Football: Ridsdale swears by a force with no name

INTERVIEW: PETER RIDSDALE: chairman of passion and prudence has impressed with his handling of a club crisis.
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Way back in the days of black and white TV, there used to be a programme called Take Your Pick in which contestants had to survive a minute of quick-fire questions about themselves without saying "yes" or "no" to the compere, Michael Miles. It was infuriatingly difficult, and most heard the gong within seconds. Peter Ridsdale has had to endure the same kind of quiz this past week, dealing with numerous enquiries about the football manager he is determined to appoint, but without actually uttering his name. It was 26 minutes into our meeting at the Langham Hotel, in London, before the Leeds chairman actually referred to his quarry, and that only because the conversation turned to the question of his age, which happens to be 46. "Funnily enough, I'm 10 days younger than Martin O'Neill," he added, unprompted.


Until then, and indeed afterwards, like an MI6 officer he had referred religiously to "Our Man", the one, you understand, at present to be found in the Land of Limbo, located somewhere between Yorkshire and Leicestershire, where the normally garrulous Ulsterman has been maintaining his own relatively quiet counsel.

Admittedly, a hint of his identity might have been gleaned from Ridsdale's appraisal of the man with no name. "He's done it the hard way, got an outstanding track record and, if he hadn't, his current club wouldn't be trying so hard to keep him," enthused the Leeds chairman. "He took a non-league side and got them into the Second Division. In his present role, he got them promotion in his first season, won the Coca-Cola Cup, and managed them in Europe. The way he appears to have been so loyal to his employers is also to his credit."

Finally, by Friday, O'Neill's name was being freely mentioned in despatches. But you could hardly blame Ridsdale for his prudence. After all, it ill- behoves a man to insist on abiding by the rules when it comes to the annexation of his own manager, then conveniently ignore the Premier League regulations when attempting to procure his replacement.

He may be regarded somewhat dismissively by some supporters as a "suit", and indeed is a fierce advocate of the principle of football clubs being run by Plcs, but inside there is a young lad, waving his rattle and wearing a white rosette, who thrilled to the exploits of Hunter, Bremner, Clarke & Co and, as a 13-year-old, queued all night in a sleeping bag outside Elland Road for tickets for Leeds' first FA Cup final appearance in 1965. "I was a season ticket holder from the age of 10, when Don Revie had just taken over as player-manager." Short of having "I love LUFC" on the back of his skull, his support could not be more tangible.

"As a boy, I used to play in goal and represented my county," recalled Ridsdale, who lives near the village of Kirby Lonsdale, on the edge of the Yorkshire Dales with his second wife Sophie and their two children. He also has four sons by a previous marriage, all Leeds fanatics. "Gary Sprake, despite all the criticism he got because he was prone to mistakes, was one of my very early heroes." It was also, presumably, warning enough that it is all too easy to throw the ball into your own net when under pressure - something he appears to have remembered as Leeds chairman, and in business, too, having risen from working in personnel for a Leeds car retailers to chief executive of the clothing chains Sock Shop and Jumpers. There has been no evidence of woolly thinking on the way up.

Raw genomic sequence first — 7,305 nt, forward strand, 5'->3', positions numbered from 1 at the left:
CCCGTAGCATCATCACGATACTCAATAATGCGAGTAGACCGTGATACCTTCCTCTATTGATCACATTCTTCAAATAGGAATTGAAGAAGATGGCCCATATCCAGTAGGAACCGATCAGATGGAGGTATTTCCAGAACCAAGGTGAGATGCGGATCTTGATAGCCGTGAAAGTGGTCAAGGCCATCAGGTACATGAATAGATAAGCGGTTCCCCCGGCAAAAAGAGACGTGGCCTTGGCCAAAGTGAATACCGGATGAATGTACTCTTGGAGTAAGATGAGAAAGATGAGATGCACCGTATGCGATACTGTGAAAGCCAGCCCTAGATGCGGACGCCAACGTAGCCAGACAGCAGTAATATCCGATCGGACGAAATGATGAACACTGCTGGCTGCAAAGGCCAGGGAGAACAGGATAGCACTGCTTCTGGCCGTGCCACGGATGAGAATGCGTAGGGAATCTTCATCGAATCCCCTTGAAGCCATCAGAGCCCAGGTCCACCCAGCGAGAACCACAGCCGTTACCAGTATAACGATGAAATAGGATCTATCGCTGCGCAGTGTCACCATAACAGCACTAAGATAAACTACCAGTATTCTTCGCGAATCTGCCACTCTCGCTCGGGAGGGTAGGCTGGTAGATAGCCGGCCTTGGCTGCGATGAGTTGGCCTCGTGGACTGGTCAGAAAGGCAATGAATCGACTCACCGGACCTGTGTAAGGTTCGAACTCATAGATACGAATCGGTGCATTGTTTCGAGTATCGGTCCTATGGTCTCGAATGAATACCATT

Since succeeding Bill Fotherby in June last year, he has become the acceptable face of football chairmanship, both from the perspective of the stands and in the City. It has endowed Ridsdale with a credibility which allows him to relate comfortably to Leeds supporters, and explains why he left his seat in the directors' box during what proved to be George Graham's last domestic game at Tottenham a fortnight ago to quell the antipathy towards the manager among a disenchanted group of the visiting faithful. "Stand up if you want the truth" and "Judas" was the general tone of the discontent which flowed in the direction of their then manager. "I want Leeds to win every game, whatever the circumstances, and I felt that there was too much abuse being directed at individuals," explained Ridsdale. "I wanted them to set to one side other issues around that day and get behind the team." They duly acquiesced.

His rapport is demonstrated by the fact that during the last week he has received 1,000 letters from fans, 90 per cent of them approving of his handling of the crisis, containing all manner of names and advice, inevitably including those of Gordon Strachan and David O'Leary - who will remain in charge with Eddie Gray until a replacement is found. "You have to assimilate all the information; whether your decision reflects what people are telling you is another matter. But you ignore external influence at your peril."